If you’re in the process of selecting a vendor to work with, be sure to ask for these details because all businesses have different working practices and ways of partnering. Do they accept project requests via text message, for example, or do they use an online support system that requires you to log a ‘ticket’? If the answer is the latter but you insist on sending requests via text message or WhatsApp, there’s immediate tension in the relationship. That’s not to say either process is wrong, being clear about the type of service you expect is just about ensuring your partner is the right fit for you.
Of course, if you’re a business with unique needs, such as a hospitality business that has to be reactive to social media comments in the evenings and on weekends, and you’re outsourcing this, it’s essential that you’re transparent about your expectations for this kind of work upfront.
As much as marketing partners can be an extension of your in-house team, they’re also not involved in the day-to-day happenings within your business and may not have access to all of the reporting data they need. Sometimes, you are their main source of information and validation that what they’re doing is delivering tangible business impact.
Take for example when sales happen offline. Let’s say your marketing partner sends an email campaign and reports back to you on KPIs such as opens, clicks, and website enquiries. Everything looks positive but the key measure of success is whether the email generated appointments for the sales team and whether these became customers. In this case, the feedback you provide is golden and should be shared proactively.
Providing constructive and data-driven feedback ensures your partner can progress and adjust their work according to performance and also ensures your partner knows you pay attention to the results they deliver.
In short, communication is key on both sides.
Pay on time
A controversial topic but important nonetheless: Paying vendors on time is the number one way to demonstrate that you value their efforts. If you’re asking for them to react quickly, be an extension of your in-house marketing team, and care about the business like they worked solely for you, but you’re consistently paying late, you’re sending mixed signals and negatively impacting their own cash flow and business growth.
Granted, late payments are often due to internal processes that could originate in other departments, and there will be flexibility from your partner when it’s a rare occurrence. If it’s a recurring issue though, it’s a fast way to damage the relationship you have with your partner.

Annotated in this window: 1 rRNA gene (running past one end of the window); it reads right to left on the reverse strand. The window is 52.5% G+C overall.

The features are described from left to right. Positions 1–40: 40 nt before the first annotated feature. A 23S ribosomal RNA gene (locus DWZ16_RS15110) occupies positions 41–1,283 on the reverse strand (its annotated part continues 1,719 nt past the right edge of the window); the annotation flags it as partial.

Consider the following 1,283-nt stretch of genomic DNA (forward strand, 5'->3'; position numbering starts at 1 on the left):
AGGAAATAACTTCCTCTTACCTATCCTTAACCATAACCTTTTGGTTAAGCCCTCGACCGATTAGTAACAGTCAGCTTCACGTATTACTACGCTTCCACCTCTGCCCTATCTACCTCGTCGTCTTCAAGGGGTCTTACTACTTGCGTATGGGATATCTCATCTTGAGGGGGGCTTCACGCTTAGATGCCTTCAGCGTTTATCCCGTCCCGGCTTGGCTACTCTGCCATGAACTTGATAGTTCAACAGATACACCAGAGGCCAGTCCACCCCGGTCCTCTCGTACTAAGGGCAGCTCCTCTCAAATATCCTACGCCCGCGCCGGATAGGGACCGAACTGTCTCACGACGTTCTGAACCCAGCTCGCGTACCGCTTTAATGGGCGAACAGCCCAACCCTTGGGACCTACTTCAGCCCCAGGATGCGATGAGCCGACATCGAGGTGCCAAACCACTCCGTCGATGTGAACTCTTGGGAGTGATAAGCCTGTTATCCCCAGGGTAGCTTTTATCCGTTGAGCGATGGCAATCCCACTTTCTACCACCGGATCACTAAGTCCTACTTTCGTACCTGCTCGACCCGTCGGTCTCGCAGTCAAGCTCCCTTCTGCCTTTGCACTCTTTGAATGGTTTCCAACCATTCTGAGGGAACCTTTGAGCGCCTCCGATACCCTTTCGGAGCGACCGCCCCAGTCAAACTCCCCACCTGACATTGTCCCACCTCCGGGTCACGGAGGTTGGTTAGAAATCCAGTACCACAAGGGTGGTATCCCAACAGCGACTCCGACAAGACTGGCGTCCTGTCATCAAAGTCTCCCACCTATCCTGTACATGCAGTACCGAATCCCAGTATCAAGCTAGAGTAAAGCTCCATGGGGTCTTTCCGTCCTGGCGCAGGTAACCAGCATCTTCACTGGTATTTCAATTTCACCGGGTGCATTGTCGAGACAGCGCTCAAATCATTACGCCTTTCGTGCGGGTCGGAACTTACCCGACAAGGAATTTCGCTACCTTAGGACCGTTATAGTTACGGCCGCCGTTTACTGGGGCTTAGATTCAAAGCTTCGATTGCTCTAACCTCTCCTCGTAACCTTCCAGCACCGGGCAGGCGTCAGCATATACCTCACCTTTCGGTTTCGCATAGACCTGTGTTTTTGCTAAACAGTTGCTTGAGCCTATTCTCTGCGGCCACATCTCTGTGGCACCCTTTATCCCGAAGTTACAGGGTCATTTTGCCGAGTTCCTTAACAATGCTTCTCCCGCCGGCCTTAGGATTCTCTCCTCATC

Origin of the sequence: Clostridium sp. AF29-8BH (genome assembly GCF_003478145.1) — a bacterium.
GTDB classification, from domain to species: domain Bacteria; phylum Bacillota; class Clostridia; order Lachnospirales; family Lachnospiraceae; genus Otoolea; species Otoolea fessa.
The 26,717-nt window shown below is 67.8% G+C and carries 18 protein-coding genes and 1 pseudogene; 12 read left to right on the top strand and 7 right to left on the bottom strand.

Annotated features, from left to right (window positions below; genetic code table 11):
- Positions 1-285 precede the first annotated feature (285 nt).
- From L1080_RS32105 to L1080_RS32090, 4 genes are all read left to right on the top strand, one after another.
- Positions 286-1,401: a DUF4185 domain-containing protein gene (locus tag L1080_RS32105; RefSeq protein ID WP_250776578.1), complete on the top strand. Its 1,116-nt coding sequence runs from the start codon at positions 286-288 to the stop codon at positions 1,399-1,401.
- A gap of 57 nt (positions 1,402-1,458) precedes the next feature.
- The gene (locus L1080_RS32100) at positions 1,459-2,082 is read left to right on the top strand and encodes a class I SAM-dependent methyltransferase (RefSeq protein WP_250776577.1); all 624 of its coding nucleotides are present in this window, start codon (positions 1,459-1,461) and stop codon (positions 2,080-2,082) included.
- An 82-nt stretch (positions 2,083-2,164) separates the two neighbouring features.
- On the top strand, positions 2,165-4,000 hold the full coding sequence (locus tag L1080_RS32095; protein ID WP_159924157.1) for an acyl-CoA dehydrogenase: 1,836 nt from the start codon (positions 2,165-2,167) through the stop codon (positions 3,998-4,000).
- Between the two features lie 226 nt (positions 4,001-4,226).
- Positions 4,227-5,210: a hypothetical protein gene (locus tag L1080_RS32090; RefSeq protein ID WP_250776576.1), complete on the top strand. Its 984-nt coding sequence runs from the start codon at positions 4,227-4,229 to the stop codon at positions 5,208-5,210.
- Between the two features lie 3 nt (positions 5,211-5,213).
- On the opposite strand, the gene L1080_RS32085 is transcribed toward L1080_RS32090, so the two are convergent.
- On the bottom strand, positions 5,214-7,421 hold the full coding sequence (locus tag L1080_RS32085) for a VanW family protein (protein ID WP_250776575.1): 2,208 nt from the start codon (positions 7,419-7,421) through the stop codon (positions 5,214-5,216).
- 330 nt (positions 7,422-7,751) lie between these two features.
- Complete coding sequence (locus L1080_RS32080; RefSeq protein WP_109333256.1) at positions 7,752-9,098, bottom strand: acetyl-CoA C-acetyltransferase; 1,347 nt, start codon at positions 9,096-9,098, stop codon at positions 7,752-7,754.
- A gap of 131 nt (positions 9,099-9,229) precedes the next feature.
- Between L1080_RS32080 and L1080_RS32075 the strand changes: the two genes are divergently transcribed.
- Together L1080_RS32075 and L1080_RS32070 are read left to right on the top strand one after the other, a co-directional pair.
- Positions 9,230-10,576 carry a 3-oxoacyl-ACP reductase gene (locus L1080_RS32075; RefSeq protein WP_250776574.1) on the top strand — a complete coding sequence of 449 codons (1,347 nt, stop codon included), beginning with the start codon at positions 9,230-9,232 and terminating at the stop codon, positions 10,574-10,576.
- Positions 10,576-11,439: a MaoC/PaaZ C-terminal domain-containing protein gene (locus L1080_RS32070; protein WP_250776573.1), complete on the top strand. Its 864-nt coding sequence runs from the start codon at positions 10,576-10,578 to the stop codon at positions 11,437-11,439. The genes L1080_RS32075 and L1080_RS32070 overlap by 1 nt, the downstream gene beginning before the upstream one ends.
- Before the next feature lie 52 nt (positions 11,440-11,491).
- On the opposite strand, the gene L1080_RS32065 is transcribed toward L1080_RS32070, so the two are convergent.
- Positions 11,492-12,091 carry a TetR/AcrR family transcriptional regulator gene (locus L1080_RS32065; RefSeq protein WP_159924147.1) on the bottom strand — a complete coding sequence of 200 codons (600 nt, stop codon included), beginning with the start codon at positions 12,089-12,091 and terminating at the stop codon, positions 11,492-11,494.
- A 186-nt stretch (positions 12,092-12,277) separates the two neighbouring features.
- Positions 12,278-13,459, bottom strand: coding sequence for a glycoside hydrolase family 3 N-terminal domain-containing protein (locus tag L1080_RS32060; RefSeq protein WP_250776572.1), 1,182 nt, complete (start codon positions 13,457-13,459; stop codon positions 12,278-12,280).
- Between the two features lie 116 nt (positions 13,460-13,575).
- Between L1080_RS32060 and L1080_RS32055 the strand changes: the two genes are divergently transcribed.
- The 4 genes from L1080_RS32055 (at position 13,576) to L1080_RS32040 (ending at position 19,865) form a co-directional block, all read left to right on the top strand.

Endeavour to ensure your outsourced marketing support is paid on time and if you’re encountering difficulties with this, be open and communicate about potential solutions such as different payment terms.
Have some knowledge in the area you’re outsourcing
One of the biggest frustrations we hear from clients is they don’t know what their outsourced partners are actually doing behind the scenes. This is especially true for more technical marketing services such as search engine optimisation (SEO). When an agency says they are “optimising in the back-end”, what does that mean?
Yes, outsourcing to specialists is about relieving in-house teams of the channels or tactics that they aren’t experts in, and there has to be trust and reliance in marketing partners to work with integrity and deliver the work they’re paid to do. However, having some level of understanding in the area you’re outsourcing benefits both you and your partner.
With more knowledge about the outsourced area, you will feel empowered to evaluate and give feedback on work because you understand the language used, factors at play, and outcomes. You’re also able to ask informed questions and complement outsourced activity with what you do in-house (check out our blog on good in-house SEO practices, for example).
For the agency, freelancer, or consultant, clients who understand the topic they’re working on are the best because it means less time spent explaining the basics and more confidence to attempt sophisticated and innovative marketing approaches.
It’s a win-win all around!
If you’d like to learn more about a marketing topic so you can effectively manage both in-house activities and outsourced marketing support, get in touch for a chat about bespoke, tailored marketing training based on your business strategy and goals.